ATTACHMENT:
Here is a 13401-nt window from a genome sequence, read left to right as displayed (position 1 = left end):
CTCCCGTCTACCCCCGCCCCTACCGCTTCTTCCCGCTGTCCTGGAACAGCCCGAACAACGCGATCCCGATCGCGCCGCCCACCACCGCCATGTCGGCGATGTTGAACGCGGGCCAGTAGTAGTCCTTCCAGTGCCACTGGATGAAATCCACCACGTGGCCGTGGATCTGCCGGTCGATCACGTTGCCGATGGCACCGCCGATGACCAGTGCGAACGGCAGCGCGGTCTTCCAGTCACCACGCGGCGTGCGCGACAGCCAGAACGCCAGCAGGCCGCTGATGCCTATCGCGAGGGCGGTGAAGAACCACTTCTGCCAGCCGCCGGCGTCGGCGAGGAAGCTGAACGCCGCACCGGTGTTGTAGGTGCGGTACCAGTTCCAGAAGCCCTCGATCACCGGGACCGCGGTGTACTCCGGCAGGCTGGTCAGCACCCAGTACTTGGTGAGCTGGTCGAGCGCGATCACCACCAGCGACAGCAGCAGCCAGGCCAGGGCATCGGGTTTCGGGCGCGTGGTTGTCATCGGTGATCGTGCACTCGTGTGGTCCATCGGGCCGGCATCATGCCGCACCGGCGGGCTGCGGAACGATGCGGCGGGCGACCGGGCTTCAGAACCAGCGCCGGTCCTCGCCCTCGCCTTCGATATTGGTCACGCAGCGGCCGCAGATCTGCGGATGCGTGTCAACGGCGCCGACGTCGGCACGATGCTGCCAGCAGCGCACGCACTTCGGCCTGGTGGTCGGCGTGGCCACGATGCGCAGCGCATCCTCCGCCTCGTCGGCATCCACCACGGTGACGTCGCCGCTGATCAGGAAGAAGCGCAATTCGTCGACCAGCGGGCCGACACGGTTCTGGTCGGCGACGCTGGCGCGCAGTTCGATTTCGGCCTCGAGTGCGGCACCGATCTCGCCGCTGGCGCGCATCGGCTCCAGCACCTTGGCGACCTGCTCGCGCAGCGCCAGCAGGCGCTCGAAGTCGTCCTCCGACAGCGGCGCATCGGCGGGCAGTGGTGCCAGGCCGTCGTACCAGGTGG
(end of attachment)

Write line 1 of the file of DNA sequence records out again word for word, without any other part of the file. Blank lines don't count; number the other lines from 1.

Here is a 13401-nt window from a genome sequence, read left to right as displayed (position 1 = left end):